The cost of third-party insurance is expected to increase as of January 1, 2024.
This came about following the insurance companies’ receipt of authorization to implement these modifications from the National Insurance Commission.
Therefore, third-party insurance for private automobiles is estimated to cost ¢482, while business taxis would only pay ¢437.
Conversely, private corporations will pay ¢482, while those who rent cars will pay ¥652. Additionally, motorbikes should be paid ¢252.
Complying with new tariffs and possible sanctions
In a letter seen by Joy Business, the Ghana Insurers Association cautioned its members to closely adhere to the established rates; failing to do so will result in the necessary fines from the NIC.
The NIC also informed Joy Business that it is keeping a careful eye on the new tariffs to make sure they comply with the permitted amounts.
It further stated that businesses that disregard the established rates will face consequences without hesitation.
Additionally, the Ghana Insurers Association informed its members that the pre-and post-2020 pricing will no longer be accepted.
Joy Business is aware that the ¥3000 and ¥5000 capacity implications have been eliminated and will not affect the premium collections.
Reasons behind increment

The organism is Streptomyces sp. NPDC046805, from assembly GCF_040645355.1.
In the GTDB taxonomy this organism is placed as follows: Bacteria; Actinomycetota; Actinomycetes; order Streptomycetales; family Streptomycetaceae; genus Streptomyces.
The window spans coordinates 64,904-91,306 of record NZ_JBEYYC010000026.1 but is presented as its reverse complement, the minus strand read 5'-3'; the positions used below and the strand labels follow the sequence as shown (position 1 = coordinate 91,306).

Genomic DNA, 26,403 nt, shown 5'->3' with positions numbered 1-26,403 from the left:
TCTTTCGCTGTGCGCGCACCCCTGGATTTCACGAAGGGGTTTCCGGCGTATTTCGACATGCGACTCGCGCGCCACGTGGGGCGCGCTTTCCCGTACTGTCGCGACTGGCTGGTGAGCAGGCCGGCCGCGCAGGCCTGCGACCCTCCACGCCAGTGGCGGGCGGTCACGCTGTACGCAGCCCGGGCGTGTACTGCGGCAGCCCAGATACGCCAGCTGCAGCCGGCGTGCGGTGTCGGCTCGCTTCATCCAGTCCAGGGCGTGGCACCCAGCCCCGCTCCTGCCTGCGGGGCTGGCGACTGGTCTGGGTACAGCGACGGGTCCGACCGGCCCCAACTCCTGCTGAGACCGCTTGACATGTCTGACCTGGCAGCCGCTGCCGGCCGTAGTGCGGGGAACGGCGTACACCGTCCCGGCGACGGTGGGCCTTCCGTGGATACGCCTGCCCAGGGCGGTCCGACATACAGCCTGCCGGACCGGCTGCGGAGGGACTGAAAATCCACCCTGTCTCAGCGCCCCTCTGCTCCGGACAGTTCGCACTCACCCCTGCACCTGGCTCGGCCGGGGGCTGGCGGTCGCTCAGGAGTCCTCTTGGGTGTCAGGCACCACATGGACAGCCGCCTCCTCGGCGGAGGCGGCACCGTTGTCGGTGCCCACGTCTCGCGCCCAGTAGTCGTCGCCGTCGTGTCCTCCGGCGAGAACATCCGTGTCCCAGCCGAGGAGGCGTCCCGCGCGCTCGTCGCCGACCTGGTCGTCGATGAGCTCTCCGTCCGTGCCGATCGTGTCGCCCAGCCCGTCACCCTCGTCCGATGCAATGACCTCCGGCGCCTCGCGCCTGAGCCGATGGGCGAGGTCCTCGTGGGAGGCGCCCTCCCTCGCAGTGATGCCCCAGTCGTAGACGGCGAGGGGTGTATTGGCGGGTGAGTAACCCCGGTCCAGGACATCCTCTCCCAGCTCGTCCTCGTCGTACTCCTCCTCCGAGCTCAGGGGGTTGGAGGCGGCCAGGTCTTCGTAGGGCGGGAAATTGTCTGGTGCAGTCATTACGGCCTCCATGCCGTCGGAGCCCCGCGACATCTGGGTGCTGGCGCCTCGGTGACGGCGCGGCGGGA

In a statement to the insurance companies, the Ghana Insurers Association stated that the increase will support the settlement of valid claims by strengthening the financial condition of the insurance companies.
Third-party insurance premium increase and VAT impact on non-life insurance products
Joy Business is aware that the Value Added Tax (VAT) Amendment Bill, which was approved by Parliament last week and might impose a 21.9% VAT on all non-life insurance goods, does not take the increase in third-party insurance premiums into account. As a result, insurance rates will have increased by over 30%.
The date on which the five tax bills will go into effect has not yet been announced to the public by the Ghana Revenue Authority. However, the insurance companies have already made these changes, except that they have applied a 21.9% VAT on non-life insurance products and activities.
This could imply that insurance premiums would increase once more when the GRA begins to implement the VAT Amendment Bill.